For those who don't know, Liar was a TV series that recently aired on ITV. The series followed Laura Nielson, a teacher, who goes on a date with a father of one of her students, Andrew Earlham. After that night she ends up piecing back memories of a night where she believed she was raped. Andrew Earlham is then put through a battle with Laura in a 'who is telling the truth' game.
The first episode gripped me from the get go. If you know me, you know I love a thriller mystery, where you have to investigate a situation and predict an outcome. After the first episode I had many ideas and theories of who I thought was lying and why. The first couple of episodes present as if Laura is a bit crazy and is making it up, encouraging you to believe that she is the one lying, which I thought was a good way to present the start of the series. However, after these couple of episodes, this is when the series story started to go downhill for me. Mid through the series it was revealed that Andrew had in fact raped her which, gave away the figuring out sense for me. I didn't feel like watching every moment to see if I could figure it out and I didn't feel there was much more I needed to know about the story.
The series concept at the beginning seemed promising, as there is so many pathways you can go down with a situation stemming around consent and sexual assault. Rape is a huge problem that is rarely focused on and is based on one person's word against another's, which is where I felt the story fell short. If the story didn’t want to focus around rape in its common sense and wanted to go down a psychopathic rapist route, (which it did), then there could have been a more prolonged guessing game and also a lot more confusing elements to throw us off that idea, so we would be shocked when finding out. There was also some elements where I felt, especially towards the end of the series that random things where being put in the episode to fill time rather than having a true purpose to the story, which was a shame.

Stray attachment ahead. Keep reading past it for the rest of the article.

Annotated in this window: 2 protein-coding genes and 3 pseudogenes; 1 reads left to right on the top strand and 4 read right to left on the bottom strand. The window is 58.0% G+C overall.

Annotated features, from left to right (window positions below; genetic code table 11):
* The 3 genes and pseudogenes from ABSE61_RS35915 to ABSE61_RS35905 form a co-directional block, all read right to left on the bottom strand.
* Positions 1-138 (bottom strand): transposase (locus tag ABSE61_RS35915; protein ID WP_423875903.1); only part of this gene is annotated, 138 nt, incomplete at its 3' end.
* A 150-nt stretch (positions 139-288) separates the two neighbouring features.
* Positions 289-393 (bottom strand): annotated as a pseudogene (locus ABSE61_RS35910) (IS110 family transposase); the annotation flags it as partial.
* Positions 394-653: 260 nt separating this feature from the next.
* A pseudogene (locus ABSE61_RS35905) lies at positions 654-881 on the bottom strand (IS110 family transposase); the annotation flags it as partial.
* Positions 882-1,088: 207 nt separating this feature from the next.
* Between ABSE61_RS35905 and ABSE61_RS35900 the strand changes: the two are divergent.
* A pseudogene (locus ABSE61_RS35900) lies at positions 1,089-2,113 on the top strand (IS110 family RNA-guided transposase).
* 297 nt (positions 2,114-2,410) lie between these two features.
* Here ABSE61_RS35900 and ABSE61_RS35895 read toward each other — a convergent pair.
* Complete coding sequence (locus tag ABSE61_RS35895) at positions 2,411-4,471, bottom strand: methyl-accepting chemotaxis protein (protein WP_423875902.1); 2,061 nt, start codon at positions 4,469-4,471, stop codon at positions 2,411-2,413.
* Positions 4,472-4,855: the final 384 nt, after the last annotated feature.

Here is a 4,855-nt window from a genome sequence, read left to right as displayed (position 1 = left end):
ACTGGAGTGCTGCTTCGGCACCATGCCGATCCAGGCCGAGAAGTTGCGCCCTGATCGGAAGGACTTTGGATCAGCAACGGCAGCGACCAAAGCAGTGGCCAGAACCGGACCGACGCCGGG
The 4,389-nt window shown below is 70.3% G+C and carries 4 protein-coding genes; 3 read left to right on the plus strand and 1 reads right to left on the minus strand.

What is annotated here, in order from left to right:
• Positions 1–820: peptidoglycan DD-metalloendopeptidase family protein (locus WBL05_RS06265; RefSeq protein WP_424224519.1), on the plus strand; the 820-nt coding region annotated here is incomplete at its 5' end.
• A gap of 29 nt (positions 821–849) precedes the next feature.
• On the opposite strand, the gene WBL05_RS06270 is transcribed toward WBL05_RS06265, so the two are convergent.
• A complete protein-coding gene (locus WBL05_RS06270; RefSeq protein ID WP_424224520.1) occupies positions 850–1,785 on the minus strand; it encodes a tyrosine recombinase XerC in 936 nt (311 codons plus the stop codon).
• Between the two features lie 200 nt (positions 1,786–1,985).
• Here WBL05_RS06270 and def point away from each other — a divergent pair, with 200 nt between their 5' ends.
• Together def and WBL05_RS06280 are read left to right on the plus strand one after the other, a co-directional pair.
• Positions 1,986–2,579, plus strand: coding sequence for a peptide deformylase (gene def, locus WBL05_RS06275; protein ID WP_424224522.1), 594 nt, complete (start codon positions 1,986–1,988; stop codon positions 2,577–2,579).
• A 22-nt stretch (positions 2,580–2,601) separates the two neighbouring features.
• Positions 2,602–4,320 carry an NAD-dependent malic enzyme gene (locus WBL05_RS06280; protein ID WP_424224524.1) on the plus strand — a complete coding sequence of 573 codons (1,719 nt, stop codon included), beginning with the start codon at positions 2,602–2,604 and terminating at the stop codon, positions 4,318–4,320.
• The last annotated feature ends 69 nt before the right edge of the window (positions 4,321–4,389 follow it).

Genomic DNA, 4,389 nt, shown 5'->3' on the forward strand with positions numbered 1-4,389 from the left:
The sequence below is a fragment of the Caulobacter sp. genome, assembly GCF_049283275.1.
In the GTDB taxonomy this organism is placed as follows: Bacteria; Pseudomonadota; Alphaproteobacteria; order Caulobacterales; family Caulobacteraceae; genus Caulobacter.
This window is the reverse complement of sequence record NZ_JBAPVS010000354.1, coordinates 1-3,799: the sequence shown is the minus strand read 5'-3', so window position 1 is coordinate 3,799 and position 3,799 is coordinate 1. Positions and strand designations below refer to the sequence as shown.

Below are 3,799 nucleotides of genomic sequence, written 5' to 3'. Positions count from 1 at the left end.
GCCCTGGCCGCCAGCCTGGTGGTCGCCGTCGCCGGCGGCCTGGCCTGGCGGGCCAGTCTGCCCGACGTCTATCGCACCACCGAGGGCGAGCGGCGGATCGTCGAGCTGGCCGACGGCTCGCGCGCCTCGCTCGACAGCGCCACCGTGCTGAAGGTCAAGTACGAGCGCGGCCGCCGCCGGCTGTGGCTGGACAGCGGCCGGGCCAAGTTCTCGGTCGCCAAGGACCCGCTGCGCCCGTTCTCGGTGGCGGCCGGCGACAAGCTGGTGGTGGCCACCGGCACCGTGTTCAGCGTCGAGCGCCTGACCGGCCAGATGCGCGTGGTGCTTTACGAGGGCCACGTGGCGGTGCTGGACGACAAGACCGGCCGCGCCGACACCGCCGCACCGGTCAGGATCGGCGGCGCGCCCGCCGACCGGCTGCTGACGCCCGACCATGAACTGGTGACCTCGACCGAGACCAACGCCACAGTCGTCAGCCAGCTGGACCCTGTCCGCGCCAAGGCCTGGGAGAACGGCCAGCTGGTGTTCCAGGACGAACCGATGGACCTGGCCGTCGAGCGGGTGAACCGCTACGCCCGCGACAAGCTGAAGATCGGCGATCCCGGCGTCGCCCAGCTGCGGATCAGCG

On a positive, the shots were something that worked well for me. The effort and thought that went into the shots were genius. There was shots from behind things, through windows, which always made you feel as if someone was watching them, which felt really real to me. This didn’t only come across in a good way for the story but made me feel a part of the story, as if I was watching in the story. The shots focused on each character and allowed the emotion to be demanded to be felt by the audience, in feeling sorry and anger for the female characters being put in this horrific situation.
Overall, I’m glad I watched the series as you can always learn from TV series and it’s good to look at the positive things they did do to then help my writing and story-telling. I have been told by a few people that a series two has been announced, however, I can say that I probably won’t watch the series unless it makes the first series make more sense or more interesting, however I do doubt that. Regardless, if you like drama series based on deep concepts and hard hitting lies then maybe this is the series for you. If you haven’t watched it, I would say you could learn something from it if you want to work in film, TV, writing, however, as an avid watcher of TV, I wouldn’t waste your time.